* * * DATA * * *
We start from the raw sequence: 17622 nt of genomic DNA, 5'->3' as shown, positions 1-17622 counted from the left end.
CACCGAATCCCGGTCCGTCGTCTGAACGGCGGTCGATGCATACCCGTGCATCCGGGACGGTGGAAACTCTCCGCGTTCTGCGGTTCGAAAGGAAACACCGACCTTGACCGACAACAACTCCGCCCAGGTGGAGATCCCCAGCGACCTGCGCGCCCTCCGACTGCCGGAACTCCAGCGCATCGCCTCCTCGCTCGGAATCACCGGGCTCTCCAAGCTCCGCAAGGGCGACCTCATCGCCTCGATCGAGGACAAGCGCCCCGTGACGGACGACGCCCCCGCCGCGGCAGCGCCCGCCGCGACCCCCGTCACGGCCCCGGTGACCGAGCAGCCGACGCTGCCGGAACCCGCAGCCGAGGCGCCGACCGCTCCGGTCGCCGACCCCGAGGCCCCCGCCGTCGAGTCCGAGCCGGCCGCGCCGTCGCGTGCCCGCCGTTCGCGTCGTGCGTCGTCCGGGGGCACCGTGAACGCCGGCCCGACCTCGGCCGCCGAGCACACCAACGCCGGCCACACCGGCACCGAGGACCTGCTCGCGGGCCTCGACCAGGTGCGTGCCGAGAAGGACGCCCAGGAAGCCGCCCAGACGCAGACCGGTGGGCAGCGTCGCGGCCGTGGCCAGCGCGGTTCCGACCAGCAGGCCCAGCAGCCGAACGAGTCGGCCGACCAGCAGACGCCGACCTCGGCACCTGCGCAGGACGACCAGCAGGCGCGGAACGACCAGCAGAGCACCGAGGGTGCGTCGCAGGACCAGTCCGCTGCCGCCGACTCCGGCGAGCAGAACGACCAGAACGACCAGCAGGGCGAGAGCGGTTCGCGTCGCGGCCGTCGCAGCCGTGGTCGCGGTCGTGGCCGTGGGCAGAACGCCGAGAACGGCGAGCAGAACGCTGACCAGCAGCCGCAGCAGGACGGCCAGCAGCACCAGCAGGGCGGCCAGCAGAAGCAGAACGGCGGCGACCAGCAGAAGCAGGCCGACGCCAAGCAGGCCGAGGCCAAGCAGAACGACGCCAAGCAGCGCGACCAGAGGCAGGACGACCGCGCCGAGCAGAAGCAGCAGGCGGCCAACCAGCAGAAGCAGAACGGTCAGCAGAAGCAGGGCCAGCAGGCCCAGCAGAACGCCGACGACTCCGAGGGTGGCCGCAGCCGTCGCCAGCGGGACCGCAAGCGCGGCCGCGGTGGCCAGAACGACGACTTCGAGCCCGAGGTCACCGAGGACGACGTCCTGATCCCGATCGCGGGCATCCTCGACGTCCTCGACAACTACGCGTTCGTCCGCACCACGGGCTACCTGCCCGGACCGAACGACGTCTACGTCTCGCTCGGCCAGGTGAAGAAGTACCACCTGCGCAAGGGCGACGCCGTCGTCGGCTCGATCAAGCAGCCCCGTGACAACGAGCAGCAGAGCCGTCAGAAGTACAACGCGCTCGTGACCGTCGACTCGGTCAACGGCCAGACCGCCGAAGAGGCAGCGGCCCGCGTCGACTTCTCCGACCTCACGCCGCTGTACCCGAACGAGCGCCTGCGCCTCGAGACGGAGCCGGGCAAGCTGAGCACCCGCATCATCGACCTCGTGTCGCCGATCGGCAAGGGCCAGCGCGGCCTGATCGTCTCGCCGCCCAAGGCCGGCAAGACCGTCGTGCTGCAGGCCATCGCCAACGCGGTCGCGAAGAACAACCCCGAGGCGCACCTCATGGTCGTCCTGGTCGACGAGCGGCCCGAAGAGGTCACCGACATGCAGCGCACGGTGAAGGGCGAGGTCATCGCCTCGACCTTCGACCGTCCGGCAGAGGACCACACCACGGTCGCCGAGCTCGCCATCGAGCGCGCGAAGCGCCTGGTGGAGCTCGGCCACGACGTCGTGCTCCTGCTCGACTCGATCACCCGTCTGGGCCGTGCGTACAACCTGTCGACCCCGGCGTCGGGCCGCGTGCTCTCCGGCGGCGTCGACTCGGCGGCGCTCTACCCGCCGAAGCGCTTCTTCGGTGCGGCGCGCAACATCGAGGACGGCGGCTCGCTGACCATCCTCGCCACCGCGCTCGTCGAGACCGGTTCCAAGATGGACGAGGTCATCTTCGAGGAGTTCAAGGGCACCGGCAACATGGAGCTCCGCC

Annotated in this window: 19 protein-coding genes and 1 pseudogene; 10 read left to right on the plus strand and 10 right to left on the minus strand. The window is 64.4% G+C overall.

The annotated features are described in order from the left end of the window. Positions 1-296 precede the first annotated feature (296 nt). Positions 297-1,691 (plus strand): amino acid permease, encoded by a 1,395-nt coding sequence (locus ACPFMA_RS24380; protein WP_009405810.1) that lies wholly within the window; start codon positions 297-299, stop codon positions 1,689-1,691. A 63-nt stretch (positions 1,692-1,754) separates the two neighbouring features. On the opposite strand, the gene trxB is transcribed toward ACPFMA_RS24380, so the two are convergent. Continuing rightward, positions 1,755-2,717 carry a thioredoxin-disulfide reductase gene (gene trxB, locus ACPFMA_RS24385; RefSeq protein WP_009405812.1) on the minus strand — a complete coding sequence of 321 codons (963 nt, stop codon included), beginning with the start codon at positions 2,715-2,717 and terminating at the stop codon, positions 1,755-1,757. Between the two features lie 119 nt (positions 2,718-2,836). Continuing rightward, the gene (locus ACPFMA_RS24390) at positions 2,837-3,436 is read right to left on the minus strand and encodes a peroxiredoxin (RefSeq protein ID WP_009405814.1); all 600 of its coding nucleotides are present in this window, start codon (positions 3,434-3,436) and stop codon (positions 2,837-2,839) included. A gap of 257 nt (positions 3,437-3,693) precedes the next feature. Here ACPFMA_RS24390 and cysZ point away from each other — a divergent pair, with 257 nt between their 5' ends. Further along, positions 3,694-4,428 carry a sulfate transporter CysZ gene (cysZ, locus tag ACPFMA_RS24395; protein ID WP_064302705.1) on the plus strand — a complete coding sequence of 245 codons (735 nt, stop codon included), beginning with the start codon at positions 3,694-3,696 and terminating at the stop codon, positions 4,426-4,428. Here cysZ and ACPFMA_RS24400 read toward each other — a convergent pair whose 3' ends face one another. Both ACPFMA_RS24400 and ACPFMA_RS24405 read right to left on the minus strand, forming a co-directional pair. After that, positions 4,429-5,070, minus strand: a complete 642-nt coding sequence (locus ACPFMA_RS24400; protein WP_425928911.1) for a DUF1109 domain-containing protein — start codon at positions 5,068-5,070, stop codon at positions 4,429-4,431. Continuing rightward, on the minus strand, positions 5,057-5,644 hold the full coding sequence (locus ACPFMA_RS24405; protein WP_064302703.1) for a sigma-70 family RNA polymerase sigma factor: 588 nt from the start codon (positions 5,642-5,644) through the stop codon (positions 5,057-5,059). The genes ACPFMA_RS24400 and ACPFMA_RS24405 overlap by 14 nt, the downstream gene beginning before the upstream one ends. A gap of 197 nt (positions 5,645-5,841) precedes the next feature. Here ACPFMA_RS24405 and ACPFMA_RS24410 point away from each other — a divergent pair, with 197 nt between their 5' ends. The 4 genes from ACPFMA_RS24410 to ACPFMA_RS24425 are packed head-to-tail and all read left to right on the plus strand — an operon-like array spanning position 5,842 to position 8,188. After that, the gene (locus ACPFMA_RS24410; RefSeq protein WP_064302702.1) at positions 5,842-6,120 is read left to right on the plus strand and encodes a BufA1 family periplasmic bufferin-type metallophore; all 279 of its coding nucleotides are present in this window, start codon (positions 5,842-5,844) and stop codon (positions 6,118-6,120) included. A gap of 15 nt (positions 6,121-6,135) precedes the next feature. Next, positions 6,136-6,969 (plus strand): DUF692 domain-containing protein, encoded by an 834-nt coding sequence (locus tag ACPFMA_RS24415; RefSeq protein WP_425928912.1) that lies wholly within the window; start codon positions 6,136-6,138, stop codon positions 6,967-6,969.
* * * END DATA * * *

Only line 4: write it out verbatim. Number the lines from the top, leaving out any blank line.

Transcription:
The annotated features are described in order from the left end of the window. Positions 1-296 precede the first annotated feature (296 nt). Positions 297-1,691 (plus strand): amino acid permease, encoded by a 1,395-nt coding sequence (locus ACPFMA_RS24380; protein WP_009405810.1) that lies wholly within the window; start codon positions 297-299, stop codon positions 1,689-1,691. A 63-nt stretch (positions 1,692-1,754) separates the two neighbouring features. On the opposite strand, the gene trxB is transcribed toward ACPFMA_RS24380, so the two are convergent. Continuing rightward, positions 1,755-2,717 carry a thioredoxin-disulfide reductase gene (gene trxB, locus ACPFMA_RS24385; RefSeq protein WP_009405812.1) on the minus strand — a complete coding sequence of 321 codons (963 nt, stop codon included), beginning with the start codon at positions 2,715-2,717 and terminating at the stop codon, positions 1,755-1,757. Between the two features lie 119 nt (positions 2,718-2,836). Continuing rightward, the gene (locus ACPFMA_RS24390) at positions 2,837-3,436 is read right to left on the minus strand and encodes a peroxiredoxin (RefSeq protein ID WP_009405814.1); all 600 of its coding nucleotides are present in this window, start codon (positions 3,434-3,436) and stop codon (positions 2,837-2,839) included. A gap of 257 nt (positions 3,437-3,693) precedes the next feature. Here ACPFMA_RS24390 and cysZ point away from each other — a divergent pair, with 257 nt between their 5' ends. Further along, positions 3,694-4,428 carry a sulfate transporter CysZ gene (cysZ, locus tag ACPFMA_RS24395; protein ID WP_064302705.1) on the plus strand — a complete coding sequence of 245 codons (735 nt, stop codon included), beginning with the start codon at positions 3,694-3,696 and terminating at the stop codon, positions 4,426-4,428. Here cysZ and ACPFMA_RS24400 read toward each other — a convergent pair whose 3' ends face one another. Both ACPFMA_RS24400 and ACPFMA_RS24405 read right to left on the minus strand, forming a co-directional pair. After that, positions 4,429-5,070, minus strand: a complete 642-nt coding sequence (locus ACPFMA_RS24400; protein WP_425928911.1) for a DUF1109 domain-containing protein — start codon at positions 5,068-5,070, stop codon at positions 4,429-4,431. Continuing rightward, on the minus strand, positions 5,057-5,644 hold the full coding sequence (locus ACPFMA_RS24405; protein WP_064302703.1) for a sigma-70 family RNA polymerase sigma factor: 588 nt from the start codon (positions 5,642-5,644) through the stop codon (positions 5,057-5,059). The genes ACPFMA_RS24400 and ACPFMA_RS24405 overlap by 14 nt, the downstream gene beginning before the upstream one ends. A gap of 197 nt (positions 5,645-5,841) precedes the next feature. Here ACPFMA_RS24405 and ACPFMA_RS24410 point away from each other — a divergent pair, with 197 nt between their 5' ends. The 4 genes from ACPFMA_RS24410 to ACPFMA_RS24425 are packed head-to-tail and all read left to right on the plus strand — an operon-like array spanning position 5,842 to position 8,188. After that, the gene (locus ACPFMA_RS24410; RefSeq protein WP_064302702.1) at positions 5,842-6,120 is read left to right on the plus strand and encodes a BufA1 family periplasmic bufferin-type metallophore; all 279 of its coding nucleotides are present in this window, start codon (positions 5,842-5,844) and stop codon (positions 6,118-6,120) included. A gap of 15 nt (positions 6,121-6,135) precedes the next feature. Next, positions 6,136-6,969 (plus strand): DUF692 domain-containing protein, encoded by an 834-nt coding sequence (locus tag ACPFMA_RS24415; RefSeq protein WP_425928912.1) that lies wholly within the window; start codon positions 6,136-6,138, stop codon positions 6,967-6,969.